LAS VEGAS (KLAS) — Legislation brought to the Nevada Senate floor on Wednesday revives an effort to outlaw many types of housing discrimination after Democratic Gov. Steve Sisolak vetoed the bill last session.
Assembly Bill 254 (AB254) passed the Senate and Assembly in 2021, but Sisolak raised concerns that the legislation went too far, and would tie the hands of landlords who had legitimate reasons for blocking someone from living at their property. He argued that the bill put more responsibility on the state for significant costs of prosecuting cases — costs the federal government now carries.
The legislation, sponsored last year by Las Vegas Democrat Dina Neal, prohibits asking about the criminal history of someone applying to rent a house or apartment, and narrowly defines crimes that are exceptions. Sisolak’s three-page letter explaining his veto said the legislation could force a landlord to rent to a known drug dealer.
Some prospective renters are an “unacceptable danger to other tenants,” Sisolak wrote.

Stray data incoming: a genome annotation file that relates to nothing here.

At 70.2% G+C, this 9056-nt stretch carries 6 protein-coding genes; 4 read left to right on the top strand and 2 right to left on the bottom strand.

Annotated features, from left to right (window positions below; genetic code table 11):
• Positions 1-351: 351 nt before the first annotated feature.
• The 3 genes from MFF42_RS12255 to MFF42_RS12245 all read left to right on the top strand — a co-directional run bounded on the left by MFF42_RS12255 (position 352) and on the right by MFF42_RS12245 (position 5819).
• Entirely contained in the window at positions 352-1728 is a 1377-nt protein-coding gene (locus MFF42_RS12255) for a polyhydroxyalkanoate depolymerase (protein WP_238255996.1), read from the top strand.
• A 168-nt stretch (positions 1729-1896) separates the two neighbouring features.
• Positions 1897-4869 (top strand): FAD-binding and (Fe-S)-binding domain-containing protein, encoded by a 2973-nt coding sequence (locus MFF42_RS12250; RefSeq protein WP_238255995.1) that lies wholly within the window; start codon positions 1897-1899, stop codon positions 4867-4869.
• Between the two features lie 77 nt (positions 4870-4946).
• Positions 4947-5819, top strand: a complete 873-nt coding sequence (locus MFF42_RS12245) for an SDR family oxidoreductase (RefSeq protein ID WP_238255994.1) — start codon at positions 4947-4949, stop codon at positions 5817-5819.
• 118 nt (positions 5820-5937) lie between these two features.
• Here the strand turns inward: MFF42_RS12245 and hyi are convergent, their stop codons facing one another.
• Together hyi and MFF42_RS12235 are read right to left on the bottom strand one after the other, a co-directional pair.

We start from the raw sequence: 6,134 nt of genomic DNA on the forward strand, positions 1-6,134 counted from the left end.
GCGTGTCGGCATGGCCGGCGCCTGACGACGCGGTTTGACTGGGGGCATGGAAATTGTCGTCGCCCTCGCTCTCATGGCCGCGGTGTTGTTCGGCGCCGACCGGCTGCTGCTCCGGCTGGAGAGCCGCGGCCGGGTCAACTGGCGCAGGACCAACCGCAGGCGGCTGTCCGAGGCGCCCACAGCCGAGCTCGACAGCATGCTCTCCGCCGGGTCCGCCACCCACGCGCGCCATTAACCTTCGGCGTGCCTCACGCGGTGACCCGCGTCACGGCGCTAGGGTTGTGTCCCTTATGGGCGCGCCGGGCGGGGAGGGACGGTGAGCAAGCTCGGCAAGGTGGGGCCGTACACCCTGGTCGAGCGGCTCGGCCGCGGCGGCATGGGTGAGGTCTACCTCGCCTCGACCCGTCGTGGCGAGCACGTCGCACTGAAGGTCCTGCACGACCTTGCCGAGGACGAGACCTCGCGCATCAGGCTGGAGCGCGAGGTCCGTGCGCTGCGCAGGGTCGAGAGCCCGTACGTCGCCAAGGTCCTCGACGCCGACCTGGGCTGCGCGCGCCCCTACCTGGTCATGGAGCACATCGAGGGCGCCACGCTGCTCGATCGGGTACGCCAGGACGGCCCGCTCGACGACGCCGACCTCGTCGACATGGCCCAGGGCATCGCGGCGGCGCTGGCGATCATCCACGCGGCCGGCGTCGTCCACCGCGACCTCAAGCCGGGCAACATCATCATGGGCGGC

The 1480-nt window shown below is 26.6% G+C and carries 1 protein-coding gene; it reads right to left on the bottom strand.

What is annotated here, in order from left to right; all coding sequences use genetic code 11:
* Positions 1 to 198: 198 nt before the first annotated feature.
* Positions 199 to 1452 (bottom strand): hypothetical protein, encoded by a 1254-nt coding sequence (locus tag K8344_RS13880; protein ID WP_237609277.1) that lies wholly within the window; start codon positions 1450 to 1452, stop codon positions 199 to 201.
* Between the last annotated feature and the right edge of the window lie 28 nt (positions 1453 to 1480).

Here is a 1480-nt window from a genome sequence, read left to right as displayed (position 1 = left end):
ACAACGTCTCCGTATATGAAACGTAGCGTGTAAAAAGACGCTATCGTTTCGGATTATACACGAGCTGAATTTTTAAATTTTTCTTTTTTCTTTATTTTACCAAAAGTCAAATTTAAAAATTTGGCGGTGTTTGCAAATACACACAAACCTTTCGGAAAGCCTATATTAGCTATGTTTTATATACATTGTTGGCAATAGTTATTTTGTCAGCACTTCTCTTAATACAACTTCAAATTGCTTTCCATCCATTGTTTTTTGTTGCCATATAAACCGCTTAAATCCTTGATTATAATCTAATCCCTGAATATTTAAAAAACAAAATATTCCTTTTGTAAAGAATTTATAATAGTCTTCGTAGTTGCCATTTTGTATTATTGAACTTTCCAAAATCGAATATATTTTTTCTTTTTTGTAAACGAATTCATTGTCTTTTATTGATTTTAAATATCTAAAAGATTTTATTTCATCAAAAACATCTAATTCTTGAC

The language of the bill Sisolak vetoed also exempts corporate owners.
Such arguments could lead to further refinements of the legislation before it is put to a vote.
Republican Gov. Joe Lombardo, the former sheriff of Clark County, is likely to oppose legislation that gives more rights to criminals.
The legislation was intended to write further protections against discrimination into state law and provide civil penalties and other remedies when those protections are violated, according to information summarizing the bill on the Legislature’s website.
Housing became a very sticky issue under Sisolak’s administration after executive orders prevented anyone from eviction for months during the pandemic. While that kept people from being homeless after they were laid off, it also stretched on after the eviction moratorium was extended several times — costing landlords a fortune.